DevSecOps business benefits and best practices

 By ‘DevSecCon Whitepaper’ author Francois Raynaud, DevSecCon Founder.

Increasing governmental measures to combat cybercriminals, and punish organizations that don’t protect their customers’ data, mean that security, and security risk management gain ever greater currency. On the one hand, security is a huge challenge that can have dire consequences for the business if improperly handled. On the other hand, as software continues to ‘eat the world’, high velocity IT becomes the foundation of competitiveness in the modern marketplace. Every business has to become an agile and innovative software delivery machine in order to survive. Which leads us to the enterprise IT paradox: Go faster and innovate. But always stay secure.

DevSecOps is the answer to integrating these challenges into a coherent and effective approach to software delivery. It is a new method that helps identify security issues early in the development process rather than after a product is released. The aim is to address the need for pro-active, customer-focused security that anticipates rather than reacts to data breaches or other cyberattacks. DevSecOps can reduce the costs associated with fixing security flaws, by building security into every stage of the development process, from the requirement stage onwards.

Companies that embrace DevSecOps benefit from numerous advantages:

  • Cost reduction is achieved by detecting and fixing security issues during the development phases which also increases the speed of delivery.
  • Speed of recovery is enhanced in the case of a security incident by utilising templates and pet/cattle methodology.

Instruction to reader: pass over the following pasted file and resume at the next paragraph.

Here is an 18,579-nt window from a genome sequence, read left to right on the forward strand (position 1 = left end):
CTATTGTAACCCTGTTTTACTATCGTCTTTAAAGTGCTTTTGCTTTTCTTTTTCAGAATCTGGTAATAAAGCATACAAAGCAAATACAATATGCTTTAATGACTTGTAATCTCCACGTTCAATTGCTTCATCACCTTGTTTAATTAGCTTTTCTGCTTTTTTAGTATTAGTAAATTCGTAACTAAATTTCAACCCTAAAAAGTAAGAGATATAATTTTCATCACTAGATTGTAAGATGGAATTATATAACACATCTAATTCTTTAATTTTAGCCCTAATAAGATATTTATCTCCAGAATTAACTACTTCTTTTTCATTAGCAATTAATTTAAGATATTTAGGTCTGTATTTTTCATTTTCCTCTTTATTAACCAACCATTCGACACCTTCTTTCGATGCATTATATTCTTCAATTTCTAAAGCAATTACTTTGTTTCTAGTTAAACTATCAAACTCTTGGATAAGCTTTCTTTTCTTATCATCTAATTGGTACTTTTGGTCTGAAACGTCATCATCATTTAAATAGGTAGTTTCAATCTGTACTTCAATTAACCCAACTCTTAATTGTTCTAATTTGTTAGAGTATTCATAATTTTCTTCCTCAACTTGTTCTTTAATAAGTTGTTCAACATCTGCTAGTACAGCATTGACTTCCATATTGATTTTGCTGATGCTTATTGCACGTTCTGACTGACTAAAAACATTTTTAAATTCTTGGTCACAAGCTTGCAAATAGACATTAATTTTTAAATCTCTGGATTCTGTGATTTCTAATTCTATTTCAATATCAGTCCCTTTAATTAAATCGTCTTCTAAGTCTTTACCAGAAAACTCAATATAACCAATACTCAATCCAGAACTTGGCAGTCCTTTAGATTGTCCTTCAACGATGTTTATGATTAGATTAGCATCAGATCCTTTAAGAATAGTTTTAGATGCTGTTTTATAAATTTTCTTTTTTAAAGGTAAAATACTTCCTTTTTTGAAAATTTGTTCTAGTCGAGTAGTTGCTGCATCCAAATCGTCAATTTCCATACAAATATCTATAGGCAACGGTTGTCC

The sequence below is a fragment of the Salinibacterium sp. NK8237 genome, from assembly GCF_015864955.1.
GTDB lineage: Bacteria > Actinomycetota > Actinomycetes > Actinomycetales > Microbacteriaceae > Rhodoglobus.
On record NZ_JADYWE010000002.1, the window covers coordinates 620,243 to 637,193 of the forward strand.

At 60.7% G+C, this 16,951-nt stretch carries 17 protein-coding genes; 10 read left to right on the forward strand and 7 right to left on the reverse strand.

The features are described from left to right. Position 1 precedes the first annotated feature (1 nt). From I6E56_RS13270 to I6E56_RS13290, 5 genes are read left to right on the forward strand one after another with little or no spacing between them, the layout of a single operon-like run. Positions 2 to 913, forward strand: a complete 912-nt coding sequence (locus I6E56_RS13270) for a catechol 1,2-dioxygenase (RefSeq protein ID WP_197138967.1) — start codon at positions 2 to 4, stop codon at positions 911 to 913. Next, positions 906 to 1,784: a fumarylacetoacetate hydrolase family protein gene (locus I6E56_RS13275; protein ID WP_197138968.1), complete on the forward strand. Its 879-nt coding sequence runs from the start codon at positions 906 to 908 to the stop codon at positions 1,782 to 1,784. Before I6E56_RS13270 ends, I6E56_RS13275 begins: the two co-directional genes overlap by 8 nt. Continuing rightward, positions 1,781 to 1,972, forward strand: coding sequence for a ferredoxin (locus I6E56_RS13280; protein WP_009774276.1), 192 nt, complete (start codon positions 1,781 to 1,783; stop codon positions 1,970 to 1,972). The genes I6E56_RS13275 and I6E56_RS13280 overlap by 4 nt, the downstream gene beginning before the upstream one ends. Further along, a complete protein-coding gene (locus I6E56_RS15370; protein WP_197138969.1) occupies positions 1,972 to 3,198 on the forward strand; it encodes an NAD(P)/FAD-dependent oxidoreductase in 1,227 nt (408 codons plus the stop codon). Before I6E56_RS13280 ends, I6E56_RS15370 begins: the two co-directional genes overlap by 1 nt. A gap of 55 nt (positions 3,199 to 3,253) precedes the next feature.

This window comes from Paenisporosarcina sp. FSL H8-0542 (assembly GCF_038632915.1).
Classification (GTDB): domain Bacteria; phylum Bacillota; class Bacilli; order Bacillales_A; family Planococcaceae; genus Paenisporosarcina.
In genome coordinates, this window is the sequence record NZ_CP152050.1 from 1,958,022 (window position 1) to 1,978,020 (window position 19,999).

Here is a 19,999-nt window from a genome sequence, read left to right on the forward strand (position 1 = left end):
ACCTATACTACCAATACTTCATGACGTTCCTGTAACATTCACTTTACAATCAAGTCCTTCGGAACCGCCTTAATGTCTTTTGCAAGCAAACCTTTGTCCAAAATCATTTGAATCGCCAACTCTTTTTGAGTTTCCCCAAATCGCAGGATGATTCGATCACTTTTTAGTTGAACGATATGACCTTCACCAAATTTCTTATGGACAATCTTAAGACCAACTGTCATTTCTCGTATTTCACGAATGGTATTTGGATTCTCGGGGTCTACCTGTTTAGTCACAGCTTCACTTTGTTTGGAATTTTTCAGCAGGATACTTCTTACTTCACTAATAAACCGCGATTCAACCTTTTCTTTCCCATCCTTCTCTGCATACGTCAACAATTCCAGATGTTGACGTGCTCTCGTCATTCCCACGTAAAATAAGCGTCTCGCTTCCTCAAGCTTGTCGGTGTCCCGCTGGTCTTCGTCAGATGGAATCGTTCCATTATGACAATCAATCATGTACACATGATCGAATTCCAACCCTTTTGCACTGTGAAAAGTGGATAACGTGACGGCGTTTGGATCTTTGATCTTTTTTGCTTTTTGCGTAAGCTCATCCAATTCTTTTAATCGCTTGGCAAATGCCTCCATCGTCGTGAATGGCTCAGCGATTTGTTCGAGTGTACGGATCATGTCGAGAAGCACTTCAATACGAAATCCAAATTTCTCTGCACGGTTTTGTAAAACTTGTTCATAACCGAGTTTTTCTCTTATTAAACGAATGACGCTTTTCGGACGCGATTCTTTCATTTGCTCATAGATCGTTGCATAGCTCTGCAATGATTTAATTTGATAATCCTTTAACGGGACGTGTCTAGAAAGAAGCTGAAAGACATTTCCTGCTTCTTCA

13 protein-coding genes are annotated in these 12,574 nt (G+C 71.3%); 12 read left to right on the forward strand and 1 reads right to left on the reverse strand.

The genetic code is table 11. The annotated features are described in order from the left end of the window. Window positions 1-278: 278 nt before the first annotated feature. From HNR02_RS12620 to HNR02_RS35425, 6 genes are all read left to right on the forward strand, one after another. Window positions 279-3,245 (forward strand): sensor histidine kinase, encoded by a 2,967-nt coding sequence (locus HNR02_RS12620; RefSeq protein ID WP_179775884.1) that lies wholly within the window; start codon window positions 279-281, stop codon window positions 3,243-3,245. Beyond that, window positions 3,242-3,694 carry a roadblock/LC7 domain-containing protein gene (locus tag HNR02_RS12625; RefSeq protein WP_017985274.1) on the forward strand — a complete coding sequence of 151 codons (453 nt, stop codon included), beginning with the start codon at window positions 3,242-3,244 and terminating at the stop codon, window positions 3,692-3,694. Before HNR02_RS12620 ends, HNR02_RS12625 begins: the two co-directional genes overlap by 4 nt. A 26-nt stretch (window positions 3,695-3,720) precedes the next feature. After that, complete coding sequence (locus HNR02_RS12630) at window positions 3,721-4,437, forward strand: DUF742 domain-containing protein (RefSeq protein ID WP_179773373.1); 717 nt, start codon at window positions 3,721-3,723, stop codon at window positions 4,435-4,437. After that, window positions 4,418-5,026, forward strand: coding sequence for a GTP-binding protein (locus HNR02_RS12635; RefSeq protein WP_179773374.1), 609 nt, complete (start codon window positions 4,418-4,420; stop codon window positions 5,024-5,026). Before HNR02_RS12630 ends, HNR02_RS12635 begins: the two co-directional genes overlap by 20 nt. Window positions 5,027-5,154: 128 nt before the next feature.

• Threat hunting can avoid bad publicity, and therefore can potentially increase sales – it is obviously easier to sell a secure product.
  • Improved overall security by reducing vulnerabilities, reducing insecure defaults, and increasing code coverage and automation through the use of immutable infrastructure
  • Keeping in step with the frantic innovation intrinsic to cybercrime by effectively managing security auditing, monitoring, and notification systems.
  • ‘Secure by design’ principle is ensured by using automated security review of code, automated application security testing, educating, and empowering developers to use secure design patterns.
  • Everyone is responsible for security. DevSecOps fosters a culture of openness and transparency, and does so from the earliest stages of development.
  • The ability to measure different things which can be seen by everyone – DevSecOps enables a culture of constant iterative improvements.

Like most other security programmes, the successful implementation of DevSecOps involves three intersecting parts: people, processes, and technologies. Furthermore, DevSecOps also recognises, that security is the responsibility of everyone in an organisation, and everyone has a role to play in security.